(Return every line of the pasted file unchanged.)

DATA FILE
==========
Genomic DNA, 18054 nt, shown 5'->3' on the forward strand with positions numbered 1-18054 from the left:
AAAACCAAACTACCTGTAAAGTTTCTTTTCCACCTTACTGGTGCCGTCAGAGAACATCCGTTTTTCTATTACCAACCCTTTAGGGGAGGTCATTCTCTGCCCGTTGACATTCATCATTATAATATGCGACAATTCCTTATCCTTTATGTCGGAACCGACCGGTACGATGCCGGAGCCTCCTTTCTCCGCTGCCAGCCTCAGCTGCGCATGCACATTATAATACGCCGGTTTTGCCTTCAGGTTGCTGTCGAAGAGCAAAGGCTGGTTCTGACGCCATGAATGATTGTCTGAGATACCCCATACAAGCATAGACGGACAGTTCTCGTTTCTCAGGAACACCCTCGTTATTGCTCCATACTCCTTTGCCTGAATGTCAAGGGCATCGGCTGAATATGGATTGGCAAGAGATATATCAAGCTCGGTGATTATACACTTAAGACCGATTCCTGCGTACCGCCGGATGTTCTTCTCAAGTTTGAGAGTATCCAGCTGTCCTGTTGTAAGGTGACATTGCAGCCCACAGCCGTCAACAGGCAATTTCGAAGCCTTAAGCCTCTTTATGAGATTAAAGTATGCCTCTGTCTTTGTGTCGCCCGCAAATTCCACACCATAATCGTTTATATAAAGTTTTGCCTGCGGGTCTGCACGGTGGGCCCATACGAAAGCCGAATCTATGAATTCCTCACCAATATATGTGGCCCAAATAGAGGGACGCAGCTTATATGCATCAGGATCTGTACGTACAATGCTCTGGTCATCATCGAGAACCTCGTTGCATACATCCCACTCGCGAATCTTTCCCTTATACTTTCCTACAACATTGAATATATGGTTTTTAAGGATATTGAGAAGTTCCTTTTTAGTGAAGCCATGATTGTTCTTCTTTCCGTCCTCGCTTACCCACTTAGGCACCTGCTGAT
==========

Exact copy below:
Genomic DNA, 18054 nt, shown 5'->3' on the forward strand with positions numbered 1-18054 from the left:
AAAACCAAACTACCTGTAAAGTTTCTTTTCCACCTTACTGGTGCCGTCAGAGAACATCCGTTTTTCTATTACCAACCCTTTAGGGGAGGTCATTCTCTGCCCGTTGACATTCATCATTATAATATGCGACAATTCCTTATCCTTTATGTCGGAACCGACCGGTACGATGCCGGAGCCTCCTTTCTCCGCTGCCAGCCTCAGCTGCGCATGCACATTATAATACGCCGGTTTTGCCTTCAGGTTGCTGTCGAAGAGCAAAGGCTGGTTCTGACGCCATGAATGATTGTCTGAGATACCCCATACAAGCATAGACGGACAGTTCTCGTTTCTCAGGAACACCCTCGTTATTGCTCCATACTCCTTTGCCTGAATGTCAAGGGCATCGGCTGAATATGGATTGGCAAGAGATATATCAAGCTCGGTGATTATACACTTAAGACCGATTCCTGCGTACCGCCGGATGTTCTTCTCAAGTTTGAGAGTATCCAGCTGTCCTGTTGTAAGGTGACATTGCAGCCCACAGCCGTCAACAGGCAATTTCGAAGCCTTAAGCCTCTTTATGAGATTAAAGTATGCCTCTGTCTTTGTGTCGCCCGCAAATTCCACACCATAATCGTTTATATAAAGTTTTGCCTGCGGGTCTGCACGGTGGGCCCATACGAAAGCCGAATCTATGAATTCCTCACCAATATATGTGGCCCAAATAGAGGGACGCAGCTTATATGCATCAGGATCTGTACGTACAATGCTCTGGTCATCATCGAGAACCTCGTTGCATACATCCCACTCGCGAATCTTTCCCTTATACTTTCCTACAACATTGAATATATGGTTTTTAAGGATATTGAGAAGTTCCTTTTTAGTGAAGCCATGATTGTTCTTCTTTCCGTCCTCGCTTACCCACTTAGGCACCTGCTGAT